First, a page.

I would like to know what would happen with the atmosphere of Venus when it gets tidally locked, i.e. when one side would perpetually face the Sun.
Probably a thermal low would be at the subsolar region then.

At the surface Venus has an atmospheric pressure of 92 atm. and a temperature of 462$⁰$ C.

Are there General Circulation Models or Global Climate Models that can handle such input parameters ?

If so, are there GCM users (groups, universities etc.) who could run a tidally locked Venus simulation ?

  • $\begingroup$ You'd be more likely to get a good answer if you asked this question on Astronomy Stack. $\endgroup$ – Michael Walsby Nov 23 '19 at 17:38
  • $\begingroup$ I'm voting to close, because I'm pretty sure Venus isn't the Earth. $\endgroup$ – user967 Nov 23 '19 at 18:09
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    $\begingroup$ @BarryCarter The feeling a few years ago was that planetary atmospheres are on-topic here because they're on-topic at AGU/EGU. When it veers into worldbuilding/fiction we tend to close. $\endgroup$ – Deditos Nov 23 '19 at 19:49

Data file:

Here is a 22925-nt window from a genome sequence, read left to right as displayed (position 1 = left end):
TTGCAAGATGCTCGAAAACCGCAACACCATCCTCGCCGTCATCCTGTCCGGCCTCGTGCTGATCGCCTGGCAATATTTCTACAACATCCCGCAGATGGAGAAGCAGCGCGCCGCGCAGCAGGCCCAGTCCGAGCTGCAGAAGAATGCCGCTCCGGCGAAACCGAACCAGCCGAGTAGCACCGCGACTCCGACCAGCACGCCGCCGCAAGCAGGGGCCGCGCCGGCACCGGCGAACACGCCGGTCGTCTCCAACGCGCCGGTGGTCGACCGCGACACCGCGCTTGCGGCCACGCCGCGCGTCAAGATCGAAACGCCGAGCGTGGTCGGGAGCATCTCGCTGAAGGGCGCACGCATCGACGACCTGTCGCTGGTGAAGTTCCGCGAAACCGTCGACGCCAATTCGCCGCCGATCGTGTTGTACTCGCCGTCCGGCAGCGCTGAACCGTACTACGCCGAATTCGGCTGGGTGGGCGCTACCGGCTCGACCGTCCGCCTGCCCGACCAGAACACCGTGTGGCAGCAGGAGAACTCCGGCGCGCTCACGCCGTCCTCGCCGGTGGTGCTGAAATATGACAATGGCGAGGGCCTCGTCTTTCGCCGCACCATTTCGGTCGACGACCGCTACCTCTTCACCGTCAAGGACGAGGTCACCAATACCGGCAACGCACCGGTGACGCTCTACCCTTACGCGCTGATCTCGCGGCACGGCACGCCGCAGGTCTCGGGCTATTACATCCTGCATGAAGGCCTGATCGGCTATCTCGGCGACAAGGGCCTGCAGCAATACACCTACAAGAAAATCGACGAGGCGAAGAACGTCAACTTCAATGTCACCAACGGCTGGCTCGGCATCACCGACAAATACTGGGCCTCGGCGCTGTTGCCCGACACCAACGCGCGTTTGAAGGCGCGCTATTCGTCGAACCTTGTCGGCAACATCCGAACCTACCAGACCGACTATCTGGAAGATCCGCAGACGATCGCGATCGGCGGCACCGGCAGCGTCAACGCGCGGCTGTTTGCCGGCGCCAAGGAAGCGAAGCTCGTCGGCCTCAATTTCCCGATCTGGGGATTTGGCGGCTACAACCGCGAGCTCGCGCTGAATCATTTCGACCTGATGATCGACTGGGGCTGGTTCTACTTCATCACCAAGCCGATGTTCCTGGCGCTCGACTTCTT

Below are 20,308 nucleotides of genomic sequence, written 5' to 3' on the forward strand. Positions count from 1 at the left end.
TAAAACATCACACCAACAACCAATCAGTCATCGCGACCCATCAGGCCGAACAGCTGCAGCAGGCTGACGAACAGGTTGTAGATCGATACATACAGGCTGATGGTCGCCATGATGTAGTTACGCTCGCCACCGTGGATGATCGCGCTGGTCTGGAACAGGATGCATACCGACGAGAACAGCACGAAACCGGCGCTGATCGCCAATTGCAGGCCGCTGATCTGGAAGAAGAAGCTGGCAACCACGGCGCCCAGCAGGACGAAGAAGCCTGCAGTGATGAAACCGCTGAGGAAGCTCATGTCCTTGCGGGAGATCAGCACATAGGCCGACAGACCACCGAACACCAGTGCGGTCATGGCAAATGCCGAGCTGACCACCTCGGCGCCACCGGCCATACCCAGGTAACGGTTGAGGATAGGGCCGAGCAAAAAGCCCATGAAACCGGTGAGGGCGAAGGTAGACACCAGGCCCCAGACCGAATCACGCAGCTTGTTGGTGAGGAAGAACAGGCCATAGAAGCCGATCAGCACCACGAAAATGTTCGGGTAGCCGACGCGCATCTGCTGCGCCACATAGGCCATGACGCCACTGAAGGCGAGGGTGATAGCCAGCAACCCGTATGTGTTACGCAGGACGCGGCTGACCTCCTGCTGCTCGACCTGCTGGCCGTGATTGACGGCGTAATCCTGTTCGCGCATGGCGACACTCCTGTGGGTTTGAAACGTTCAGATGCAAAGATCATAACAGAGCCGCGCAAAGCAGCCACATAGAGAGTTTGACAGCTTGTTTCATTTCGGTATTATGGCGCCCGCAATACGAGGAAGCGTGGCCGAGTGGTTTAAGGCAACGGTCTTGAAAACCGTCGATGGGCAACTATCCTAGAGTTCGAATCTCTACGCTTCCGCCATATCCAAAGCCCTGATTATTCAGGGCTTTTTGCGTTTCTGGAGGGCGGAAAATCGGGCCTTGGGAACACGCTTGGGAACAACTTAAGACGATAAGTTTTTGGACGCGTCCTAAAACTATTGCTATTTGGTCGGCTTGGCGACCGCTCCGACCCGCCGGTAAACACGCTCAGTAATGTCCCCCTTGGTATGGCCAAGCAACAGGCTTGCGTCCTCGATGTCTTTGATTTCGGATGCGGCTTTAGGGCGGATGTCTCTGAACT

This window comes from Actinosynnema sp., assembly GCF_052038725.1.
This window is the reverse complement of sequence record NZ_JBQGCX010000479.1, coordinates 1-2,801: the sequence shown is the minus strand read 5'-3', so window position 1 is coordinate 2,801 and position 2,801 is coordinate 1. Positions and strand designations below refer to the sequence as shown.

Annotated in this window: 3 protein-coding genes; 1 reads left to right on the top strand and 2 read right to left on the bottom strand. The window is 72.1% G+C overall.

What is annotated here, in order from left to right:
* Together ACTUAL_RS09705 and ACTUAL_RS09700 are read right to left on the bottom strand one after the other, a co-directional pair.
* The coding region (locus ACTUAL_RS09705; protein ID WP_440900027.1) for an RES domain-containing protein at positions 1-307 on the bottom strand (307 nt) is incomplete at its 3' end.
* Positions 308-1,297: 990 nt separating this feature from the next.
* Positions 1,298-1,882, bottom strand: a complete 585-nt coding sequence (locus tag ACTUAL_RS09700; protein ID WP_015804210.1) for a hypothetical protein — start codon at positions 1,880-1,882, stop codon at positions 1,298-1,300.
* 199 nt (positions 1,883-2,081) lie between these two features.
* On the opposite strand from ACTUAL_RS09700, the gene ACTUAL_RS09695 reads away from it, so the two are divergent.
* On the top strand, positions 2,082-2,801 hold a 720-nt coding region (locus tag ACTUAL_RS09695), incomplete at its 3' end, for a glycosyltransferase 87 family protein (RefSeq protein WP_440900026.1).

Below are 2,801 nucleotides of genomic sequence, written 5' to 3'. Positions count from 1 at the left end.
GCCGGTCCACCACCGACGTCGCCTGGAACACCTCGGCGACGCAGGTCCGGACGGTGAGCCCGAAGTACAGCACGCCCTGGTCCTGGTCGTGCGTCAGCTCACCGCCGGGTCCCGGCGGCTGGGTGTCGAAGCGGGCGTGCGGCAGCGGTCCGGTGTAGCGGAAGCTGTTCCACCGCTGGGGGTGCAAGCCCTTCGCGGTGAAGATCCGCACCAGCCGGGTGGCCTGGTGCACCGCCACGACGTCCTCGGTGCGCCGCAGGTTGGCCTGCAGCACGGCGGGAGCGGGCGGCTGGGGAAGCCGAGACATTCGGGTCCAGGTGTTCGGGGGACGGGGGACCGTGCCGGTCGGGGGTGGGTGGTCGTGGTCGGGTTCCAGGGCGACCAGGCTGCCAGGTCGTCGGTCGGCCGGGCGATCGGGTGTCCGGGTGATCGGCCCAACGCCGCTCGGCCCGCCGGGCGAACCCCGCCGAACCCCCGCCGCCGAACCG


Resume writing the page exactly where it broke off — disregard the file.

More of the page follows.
• $\begingroup$ I've retraced my close vote. My thought was that Venus is so different from Earth, Earth Science can't help here. We might be able to say something about Mars, because that's more similar to Earth, though, again, not really that much. $\endgroup$ – user967 Nov 23 '19 at 19:51
  • $\begingroup$ A tidally locked Venus would be no different on the surface than current Venus: The atmosphere is so thick and the winds are superrotating, which causes heat redistribution to be very efficient, and hence, Venus is horizontally isothermal on the surface. Tidal locking won't change that. $\endgroup$ – AtmosphericPrisonEscape Nov 24 '19 at 0:51

I'm not sure of their current status, but I read some papers based on these models a few years ago:

It looks like the introduction of Yamamoto et al (2019) has a more up-to-date summary of the current set of models, and there's quite a healthy selection from groups around the world.

  • $\begingroup$ Actually i should have asked for a tidally locked Venus model, but you already answered the original question, thank you ! $\endgroup$ – Cornelis in space Nov 23 '19 at 22:35

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